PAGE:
Third Of Teenage Girls Skip Breakfast Renewing Concerns Over Body Image Education

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Third Of Girls Skipping Breakfast Renews Concerns Over Teen Body Image Obsession
Third Of Girls Skipping Breakfast Renews Concerns Over Teen Body Image Obsession

Fresh concerns over school girls' eating habits have been raised after research revealed one in five are skipping lunch and one third miss breakfast.

One in seven youngsters are going without on a typical school day, figures released on Tuesday suggest. Girls aged 14 and 15 are described as the "worst offenders", with nearly a third (31%) of Year 10 girls questioned in the survey admitted they had not eaten that morning.

The number of teenage girls opting out of lunch has more than trebled since 1986, the era of curvy supermodels such as Cindy Crawford, Naomi Campbell, et al, when the figure stood at 10%.

Other research conducted by the YMCA in 2011 showed approximately a third of adolescent boys (34%) and half of girls (49%) have dieted, while a Girl Guide survey revealed half of 14-16 year olds cited media influence as the main reason for dieting.

Deanne Jade, founder of the National Centre For Eating Disorders (NCFED), said she believes children don't have lunch because "they believe that's how they can stay slim, it's no secret".

She told The Huffington Post UK: "Celebrity magazines just add to the problem with their comments about fatness having a bigger effect than seeing thin celebs.

"I have worked in schools for years and found they do all sorts of things even if they don't have an eating disorder - the ones who do it most commonly have mothers who make a big thing about dieting."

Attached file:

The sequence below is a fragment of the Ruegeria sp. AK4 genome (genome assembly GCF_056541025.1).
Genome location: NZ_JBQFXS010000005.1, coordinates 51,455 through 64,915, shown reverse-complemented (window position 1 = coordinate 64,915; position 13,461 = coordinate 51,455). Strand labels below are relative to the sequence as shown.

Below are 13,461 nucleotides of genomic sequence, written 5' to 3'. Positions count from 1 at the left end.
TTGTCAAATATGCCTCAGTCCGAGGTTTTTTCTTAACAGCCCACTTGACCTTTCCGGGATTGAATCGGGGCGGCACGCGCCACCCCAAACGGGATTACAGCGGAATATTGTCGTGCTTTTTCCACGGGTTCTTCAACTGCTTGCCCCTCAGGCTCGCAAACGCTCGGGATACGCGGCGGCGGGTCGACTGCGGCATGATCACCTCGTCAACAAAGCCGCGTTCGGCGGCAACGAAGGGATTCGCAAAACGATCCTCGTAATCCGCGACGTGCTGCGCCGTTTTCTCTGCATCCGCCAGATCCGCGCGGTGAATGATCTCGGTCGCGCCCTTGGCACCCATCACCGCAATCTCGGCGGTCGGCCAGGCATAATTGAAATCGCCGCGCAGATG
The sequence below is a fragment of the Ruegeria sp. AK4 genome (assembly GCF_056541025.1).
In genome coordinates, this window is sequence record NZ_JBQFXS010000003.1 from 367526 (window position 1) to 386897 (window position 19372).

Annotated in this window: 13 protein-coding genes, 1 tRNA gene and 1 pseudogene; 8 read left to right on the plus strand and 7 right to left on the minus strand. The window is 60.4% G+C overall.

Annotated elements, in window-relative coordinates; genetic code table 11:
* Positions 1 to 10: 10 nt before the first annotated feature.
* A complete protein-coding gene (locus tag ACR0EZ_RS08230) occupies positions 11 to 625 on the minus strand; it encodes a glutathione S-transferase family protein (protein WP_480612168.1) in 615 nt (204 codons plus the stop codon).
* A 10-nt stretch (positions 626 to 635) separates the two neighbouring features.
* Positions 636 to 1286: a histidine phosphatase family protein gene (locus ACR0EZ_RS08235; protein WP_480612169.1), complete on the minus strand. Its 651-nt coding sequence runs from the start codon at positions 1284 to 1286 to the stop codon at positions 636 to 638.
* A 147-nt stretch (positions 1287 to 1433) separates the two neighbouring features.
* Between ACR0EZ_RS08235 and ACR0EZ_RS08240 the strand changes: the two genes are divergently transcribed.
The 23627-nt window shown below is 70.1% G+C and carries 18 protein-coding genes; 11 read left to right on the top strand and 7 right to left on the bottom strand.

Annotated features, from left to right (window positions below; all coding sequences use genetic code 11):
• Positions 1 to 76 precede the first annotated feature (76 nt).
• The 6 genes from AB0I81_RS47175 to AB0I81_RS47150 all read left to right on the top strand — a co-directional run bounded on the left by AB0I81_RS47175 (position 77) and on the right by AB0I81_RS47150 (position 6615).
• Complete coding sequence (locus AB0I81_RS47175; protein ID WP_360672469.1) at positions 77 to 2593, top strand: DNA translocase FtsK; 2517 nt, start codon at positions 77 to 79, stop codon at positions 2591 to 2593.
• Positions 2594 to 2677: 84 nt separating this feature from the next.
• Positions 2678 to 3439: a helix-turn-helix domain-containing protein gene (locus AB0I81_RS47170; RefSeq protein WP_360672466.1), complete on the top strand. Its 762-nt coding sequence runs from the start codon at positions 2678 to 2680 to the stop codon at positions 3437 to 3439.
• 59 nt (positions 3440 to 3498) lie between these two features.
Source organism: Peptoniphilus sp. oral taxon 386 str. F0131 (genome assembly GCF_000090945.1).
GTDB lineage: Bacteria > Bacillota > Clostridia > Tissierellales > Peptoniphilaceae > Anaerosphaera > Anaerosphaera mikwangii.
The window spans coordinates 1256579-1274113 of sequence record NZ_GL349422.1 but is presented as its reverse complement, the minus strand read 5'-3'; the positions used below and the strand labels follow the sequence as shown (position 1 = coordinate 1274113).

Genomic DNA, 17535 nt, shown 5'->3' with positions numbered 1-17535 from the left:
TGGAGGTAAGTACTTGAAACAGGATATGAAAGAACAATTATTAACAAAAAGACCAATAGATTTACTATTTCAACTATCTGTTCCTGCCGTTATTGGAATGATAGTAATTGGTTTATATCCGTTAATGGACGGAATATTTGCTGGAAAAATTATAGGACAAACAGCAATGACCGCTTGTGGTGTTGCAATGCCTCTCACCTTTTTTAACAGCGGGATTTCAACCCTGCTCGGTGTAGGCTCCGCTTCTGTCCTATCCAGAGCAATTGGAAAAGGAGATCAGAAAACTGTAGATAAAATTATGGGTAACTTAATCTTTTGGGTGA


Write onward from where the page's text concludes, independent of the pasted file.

An fashion industry insider, who wanted to remain anonymous, agreed.

She told us it wasn't size zero runway models who gave children a complex about their weight, it was far closer to home.

"It's more to do with young people watching their mothers, and their eating habits, than reading high-end fashion magazines, as these aren't usually bought by young schoolchildren.

"If a parent is constantly on a diet, then this is bound to have an effect on the child's relationship with food."

Meanwhile, MP Jo Swinson wrote in a blog for HuffPost UK last year, there was an "urgent need to address this problem before it consumes a whole generation", following her request to the government to incorporate body image education into the classroom.

The research, published in a report by the Schools Health Education Unit (SHEU), questioned more than 83,000 10- to 15-year-olds in 2010 on a variety of topics, including what they eat for lunch and breakfast.

In addition, the SHEU found:

  • Almost one in five of the boys and girls surveyed skip breakfast
  • More young people said they order takeaways rather than going home for lunch (5.3% compared to 3%)
  • The SHEU suggests the numbers not eating at lunchtime has more than doubled over the past 25 years.

Professor Fergus Lowe of Bangor University is director of healthy eating programme Food Dudes and says the solution does not lie with educating children, but instead providing them with good role models.

"This is all about changing behavioural habits, not inundating children with information - they usually just ignore it.

"We have to influence children in the right way. What they see in the media can have a very bad effect, sportsmen promoting Walkers crisps, for example. Children think that's how sportsmen are successful, but in reality it is very different."